6 Reviews + 1 Interview: “Cocaine Prison,” “Dina,” Criterion’s “Exterminating Angel” & Interview with Mathew Klickstein @hammertonail + “1922,” “Goodbye Christopher Robin” & “Thank You for Your Service” @filmfesttoday

In the past two weeks, the following pieces of mine have posted: at Hammer to Nail, reviews of Cocaine Prison, Dina and Criterion’s Blu-ray of Exterminating Angel, plus an interview with filmmaker Mathew Klickstein about his new documentary On Your Marc; at Film Festival Today, reviews of Netflix’s 1922, as well as of Goodbye Christopher Robin and Thank You for Your Service. Here are links to all 7 pieces:


“The Snowman” Collapses Under the Weight of Its Structure

The Snowman (Tomas Alfredson, 2017)

Let’s not mince words: The Snowman is a grotesque, gruesome gargoyle of a thriller with very little to recommend it beyond some picturesque shots of Norwegian landscapes and architecture, as well as the sight of actor Michael Fassbender (a landscape unto himself), deep in thought. Always a compelling screen presence, Fassbender (Macbeth) does his best with very little, forced to third-act paroxysms of outrage that are powerful because he makes them so, but almost lost in the sheer inanity of the script. It didn’t have to be this way. Swedish Director Tomas Alfredson has previously demonstrated a strong command of brilliant atmospherics married to plot in Let the Right One In and Tinker Tailor Soldier Spy, so there was reason to hope that The Snowman might work. I have not read the source novel, by Jo Nesbø, and so cannot say whether the ridiculous, convoluted premise is the fault of the author or that of the multiple screenwriters (or of the fact that there are multiple screenwriters). Suffice it to say that The Snowman is a textbook case of a story that is all over the place except where it needs to be.

The problems begin in the very first scene, shot and cut in a manner that right away leaves us reeling to understand the basic actions of the characters; the visual grammar is a mess (and that is on Alfredson, for sure). We find ourselves in a Norwegian cabin by a frozen lake in winter, where a little boy builds a snowman as nasty shenanigans go on inside. Given the portentous lingering on the coffee beans used for the snowman’s mouth, plus the desperate urging of the boy’s mother to “build a snowman” (plus the fact it’s the film’s title), we understand that, yes, the snowman will matter, later. And when the opening ends in tragedy, we have but to wait for all to be explained. Fear not, there is much exposition to come.

Cut to Fassbender, an alcoholic cop asleep on a bench, vodka bottle in hand. He’s Harry Hole, whom we gather from context is a hotshot detective whose cases are legendary. True, he has an addiction problem, but what self-respecting hero doesn’t have a flaw? Soon he’ll have to put the booze behind him, as: a) women are going missing; b) his ex-girlfriend’s son wants to hang out with him; c) there’s a new piece of police video technology to master; d) a 9-year-old case to explore; e) a new female partner (with mysterious motivations) to get to know; f) insomnia to battle; g) a sub-plot about Norway’s campaign to host the “Winter World Cup” (a winter-games sporting event; h) and so much more, most of it a distraction from what should be the central mystery. It’s as if each writer were given a different task, the whole compiled from the various drafts without any attempt to make sense of the resultant amalgamation.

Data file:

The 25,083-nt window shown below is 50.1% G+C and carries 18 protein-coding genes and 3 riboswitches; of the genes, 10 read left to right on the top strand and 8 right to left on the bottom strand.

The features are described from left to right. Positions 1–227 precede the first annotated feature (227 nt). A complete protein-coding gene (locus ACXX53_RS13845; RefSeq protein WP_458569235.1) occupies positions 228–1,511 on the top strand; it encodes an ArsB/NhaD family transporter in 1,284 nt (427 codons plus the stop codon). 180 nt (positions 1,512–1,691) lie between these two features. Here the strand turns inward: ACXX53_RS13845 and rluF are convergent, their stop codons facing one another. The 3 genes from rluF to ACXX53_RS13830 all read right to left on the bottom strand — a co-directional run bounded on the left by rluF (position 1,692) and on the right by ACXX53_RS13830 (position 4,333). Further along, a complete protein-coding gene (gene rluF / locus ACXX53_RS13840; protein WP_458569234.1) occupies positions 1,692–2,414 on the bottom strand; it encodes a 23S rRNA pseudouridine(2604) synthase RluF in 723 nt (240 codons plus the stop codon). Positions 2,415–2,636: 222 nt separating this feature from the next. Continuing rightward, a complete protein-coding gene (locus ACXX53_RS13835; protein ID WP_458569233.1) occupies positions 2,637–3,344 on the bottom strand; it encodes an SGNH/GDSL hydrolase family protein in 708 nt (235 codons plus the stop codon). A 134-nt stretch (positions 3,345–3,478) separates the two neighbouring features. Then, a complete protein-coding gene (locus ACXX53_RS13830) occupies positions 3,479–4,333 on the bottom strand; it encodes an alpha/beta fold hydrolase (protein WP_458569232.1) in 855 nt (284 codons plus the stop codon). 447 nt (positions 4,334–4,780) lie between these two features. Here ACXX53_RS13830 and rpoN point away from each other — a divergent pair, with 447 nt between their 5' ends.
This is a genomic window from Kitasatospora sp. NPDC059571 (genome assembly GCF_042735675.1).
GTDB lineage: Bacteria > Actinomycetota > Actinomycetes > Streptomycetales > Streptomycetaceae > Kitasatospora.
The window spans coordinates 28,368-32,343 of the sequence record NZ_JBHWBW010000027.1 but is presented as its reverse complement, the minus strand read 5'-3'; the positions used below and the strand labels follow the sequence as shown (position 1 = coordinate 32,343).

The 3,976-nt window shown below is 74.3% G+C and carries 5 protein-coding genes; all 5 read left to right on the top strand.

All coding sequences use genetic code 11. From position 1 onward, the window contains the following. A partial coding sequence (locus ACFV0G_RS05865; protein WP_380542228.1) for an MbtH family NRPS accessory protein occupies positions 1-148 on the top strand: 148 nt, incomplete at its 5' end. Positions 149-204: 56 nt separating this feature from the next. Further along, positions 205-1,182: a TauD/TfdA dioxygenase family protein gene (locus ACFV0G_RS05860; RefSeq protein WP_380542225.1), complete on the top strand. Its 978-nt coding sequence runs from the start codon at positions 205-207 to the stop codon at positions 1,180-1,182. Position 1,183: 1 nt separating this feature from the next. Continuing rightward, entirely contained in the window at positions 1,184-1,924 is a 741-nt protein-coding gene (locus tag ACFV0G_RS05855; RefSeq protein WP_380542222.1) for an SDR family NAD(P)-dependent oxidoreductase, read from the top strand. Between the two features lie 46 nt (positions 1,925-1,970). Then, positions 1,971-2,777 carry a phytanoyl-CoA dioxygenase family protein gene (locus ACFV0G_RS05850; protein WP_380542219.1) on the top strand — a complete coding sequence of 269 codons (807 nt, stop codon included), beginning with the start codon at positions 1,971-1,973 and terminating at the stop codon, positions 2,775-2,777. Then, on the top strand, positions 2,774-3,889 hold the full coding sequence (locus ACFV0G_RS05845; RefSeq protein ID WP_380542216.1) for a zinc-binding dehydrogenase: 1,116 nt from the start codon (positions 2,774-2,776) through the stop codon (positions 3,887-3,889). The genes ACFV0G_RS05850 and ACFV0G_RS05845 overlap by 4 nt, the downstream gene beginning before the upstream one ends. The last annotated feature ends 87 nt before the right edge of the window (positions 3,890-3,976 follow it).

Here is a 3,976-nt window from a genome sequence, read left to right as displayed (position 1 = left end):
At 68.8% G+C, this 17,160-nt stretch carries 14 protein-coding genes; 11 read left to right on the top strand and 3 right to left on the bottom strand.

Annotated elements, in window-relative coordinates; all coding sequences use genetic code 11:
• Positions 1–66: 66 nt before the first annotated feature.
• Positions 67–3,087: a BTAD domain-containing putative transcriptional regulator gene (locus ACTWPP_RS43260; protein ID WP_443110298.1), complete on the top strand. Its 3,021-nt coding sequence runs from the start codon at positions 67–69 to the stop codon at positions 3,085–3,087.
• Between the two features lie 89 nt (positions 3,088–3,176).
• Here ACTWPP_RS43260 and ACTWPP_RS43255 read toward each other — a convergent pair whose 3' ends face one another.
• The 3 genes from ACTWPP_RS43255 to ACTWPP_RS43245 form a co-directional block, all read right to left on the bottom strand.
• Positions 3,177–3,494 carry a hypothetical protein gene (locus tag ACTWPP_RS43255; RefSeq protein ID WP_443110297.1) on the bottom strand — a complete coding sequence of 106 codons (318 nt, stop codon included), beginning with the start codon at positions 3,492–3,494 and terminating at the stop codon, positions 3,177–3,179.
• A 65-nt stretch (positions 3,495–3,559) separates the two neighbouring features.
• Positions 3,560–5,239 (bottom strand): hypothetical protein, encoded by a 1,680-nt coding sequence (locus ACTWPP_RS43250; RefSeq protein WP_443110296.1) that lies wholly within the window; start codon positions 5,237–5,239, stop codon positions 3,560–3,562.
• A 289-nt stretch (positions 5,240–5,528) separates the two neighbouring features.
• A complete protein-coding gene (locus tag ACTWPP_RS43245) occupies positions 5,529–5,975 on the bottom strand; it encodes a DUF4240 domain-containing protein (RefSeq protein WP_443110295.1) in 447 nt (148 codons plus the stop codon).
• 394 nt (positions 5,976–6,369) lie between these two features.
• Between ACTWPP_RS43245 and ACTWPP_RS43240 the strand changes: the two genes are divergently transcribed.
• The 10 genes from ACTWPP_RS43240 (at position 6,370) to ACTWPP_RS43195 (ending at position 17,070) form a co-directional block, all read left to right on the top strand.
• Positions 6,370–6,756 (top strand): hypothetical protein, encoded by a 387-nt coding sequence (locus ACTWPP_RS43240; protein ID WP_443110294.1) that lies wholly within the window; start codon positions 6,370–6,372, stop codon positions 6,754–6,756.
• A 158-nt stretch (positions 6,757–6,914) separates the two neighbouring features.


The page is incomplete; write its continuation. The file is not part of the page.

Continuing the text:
It’s too bad, as beyond Fassbender there are some fine actors doing good work, among them Rebecca Ferguson (Mission: Impossible – Rogue Nation), as that new partner, and Charlotte Gainsbourg (3 Hearts), as that ex-girlfriend. Val Kilmer (Standing Up), as a detective at the center of that past case, is not one of the standouts. Obviously post-dubbed (for whatever reason), he delivers a Razzie-worthy performance that is the icing on the rotting cake of his particular narrative through line. Beyond all of the above missteps, however, perhaps the worst thing about the film is the excess of its violence, particularly (though not exclusively) towards women, who are dismembered with glee by the serial killer at large. Best to let this one go, then, allowing it to melt into the gritty sludge of its deserved destiny.

4 Reviews + 1 Podcast: “Bending the Arc” & “Human Flow” @hammertonail + “The Foreigner” & “Marshall” @filmfesttoday + “Blade Runner” & “Blade Runner 2049” @roughlyspeaking

Since my last omnibus post, I have written, or participated in, the following movie reviews: at Hammer to Nail, reviews of Bending the Arc and Human Flow; at Film Festival Today, reviews of The Foreigner and Marshall; and on The Baltimore Sun‘s “Roughly Speaking” podcast – with Dan Rodricks and Linda DeLibero – an episode on the original 1982 Blade Runner and its just-released sequel, Blade Runner 2049. Here are links to all 5 pieces:


Overlong and Overwritten, “Blade Runner 2049” Still Delivers a Strong Sequel

Blade Runner 2049 (Denis Villeneuve, 2017)

Director Ridley Scott’s Blade Runner, originally released in 1982, was not an initial box-office success, though since then it has earned a well-deserved following for its blend of science fiction, action and metaphysics, as well as for its awe-inspiring production design and in-camera visual effects. Long before the days of computer-generated imagery, Scott and his brilliant team of artists created a near-future dystopian world in which advanced technology co-exists with urban decay, inspiring the wave of 1980s cyberpunk fiction. With haunting music by film composer Vangelis completing the mix, Blade Runner transported us into a gorgeous nightmare where androids and humans battled for supremacy. Along the way, the film asked the big questions about the nature and meaning of life, proving that pop culture can be both terrific entertainment and great art. Through the many versions (various director’s cuts) that Scott has released since then, the aesthetics and narrative of the film have stood the test of time.